First of all lets stop with "endless descriptions" of my hardware and software because I think I devoted an entire 100-200 words to it over the scope of a 1000+ word piece. So If anyone is magnifying this completely out of proportion, it's you.
What I did do in this article was write in a completely transparent manner and describe the problem I encountered and what I did to rectify the situation, based on my unique needs.
I would never presume for one minute that anyone reading my column has needs that are the same as mine. I would certainly never presume that my needs are anything resembling your needs. But let's start at where my needs are.
This dovetails with your assertion that I have a "disease" with "way too much time on my hands". You made a big mistake with that assumption, Captain Caveman. I don't write this blog as my day job nor make my primary living doing it.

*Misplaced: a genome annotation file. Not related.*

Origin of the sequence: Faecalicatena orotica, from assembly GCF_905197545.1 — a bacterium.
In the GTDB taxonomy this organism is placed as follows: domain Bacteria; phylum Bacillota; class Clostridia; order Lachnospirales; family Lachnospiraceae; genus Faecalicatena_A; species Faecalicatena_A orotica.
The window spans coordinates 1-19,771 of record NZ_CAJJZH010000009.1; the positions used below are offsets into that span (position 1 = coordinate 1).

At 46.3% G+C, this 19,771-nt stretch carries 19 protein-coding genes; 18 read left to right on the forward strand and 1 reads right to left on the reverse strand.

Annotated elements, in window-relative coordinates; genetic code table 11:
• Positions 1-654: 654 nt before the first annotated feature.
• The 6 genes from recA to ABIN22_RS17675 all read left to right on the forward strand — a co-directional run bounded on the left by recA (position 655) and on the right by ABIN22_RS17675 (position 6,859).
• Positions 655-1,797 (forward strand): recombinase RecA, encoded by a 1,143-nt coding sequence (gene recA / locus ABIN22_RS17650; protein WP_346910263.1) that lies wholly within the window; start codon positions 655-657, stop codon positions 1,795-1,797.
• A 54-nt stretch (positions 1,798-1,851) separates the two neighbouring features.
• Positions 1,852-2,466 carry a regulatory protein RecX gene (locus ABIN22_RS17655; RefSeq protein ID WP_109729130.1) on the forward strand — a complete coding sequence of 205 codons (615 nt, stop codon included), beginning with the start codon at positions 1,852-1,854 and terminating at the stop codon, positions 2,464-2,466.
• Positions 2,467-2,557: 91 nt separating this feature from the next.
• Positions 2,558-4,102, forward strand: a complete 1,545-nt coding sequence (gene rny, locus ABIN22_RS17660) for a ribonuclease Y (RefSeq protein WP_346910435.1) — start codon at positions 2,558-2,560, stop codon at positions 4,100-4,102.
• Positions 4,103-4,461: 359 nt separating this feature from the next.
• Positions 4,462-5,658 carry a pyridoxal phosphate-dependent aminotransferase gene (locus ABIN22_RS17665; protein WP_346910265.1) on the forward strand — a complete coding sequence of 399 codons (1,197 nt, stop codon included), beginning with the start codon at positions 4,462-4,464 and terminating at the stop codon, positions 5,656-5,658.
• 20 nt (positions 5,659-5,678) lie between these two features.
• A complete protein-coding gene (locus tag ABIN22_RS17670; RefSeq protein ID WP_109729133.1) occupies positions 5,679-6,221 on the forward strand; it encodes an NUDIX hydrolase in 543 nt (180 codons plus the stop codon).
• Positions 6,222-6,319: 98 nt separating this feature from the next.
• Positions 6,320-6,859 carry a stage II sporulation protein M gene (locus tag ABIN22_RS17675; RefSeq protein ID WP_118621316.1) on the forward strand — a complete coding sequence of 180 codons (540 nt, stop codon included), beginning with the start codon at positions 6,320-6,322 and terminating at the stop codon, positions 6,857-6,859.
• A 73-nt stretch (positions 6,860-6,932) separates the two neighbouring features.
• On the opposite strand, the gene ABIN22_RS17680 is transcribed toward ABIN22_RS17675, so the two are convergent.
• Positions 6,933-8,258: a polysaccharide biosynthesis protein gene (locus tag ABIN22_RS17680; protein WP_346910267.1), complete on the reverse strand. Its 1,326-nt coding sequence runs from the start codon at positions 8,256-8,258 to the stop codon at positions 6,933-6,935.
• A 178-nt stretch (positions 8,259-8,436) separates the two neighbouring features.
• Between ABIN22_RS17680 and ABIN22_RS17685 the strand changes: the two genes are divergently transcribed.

I work for a large technology company as an enterprise Infrastructure Architect designing large-scale heterogeneous best-of-breed computing solutions for the largest and most complex IT environments in the world. I act as a trusted advisor in that capacity, having to integrate technologies from different vendors.
Unlike you, I don't work with nor do I write about single-vendor solutions. Microsoft and Windows is only ONE of the many vendors and Operating Systems that I have to create solutions for as a working IT professional.
I also test these solutions and dog food them, particularly if it's our own products running on these various platforms. As such, and being home-based as many of us technologists employed by these large firms now are -- welcome to the 21st century virtual corporation -- I need to prototype and test these in my own home lab.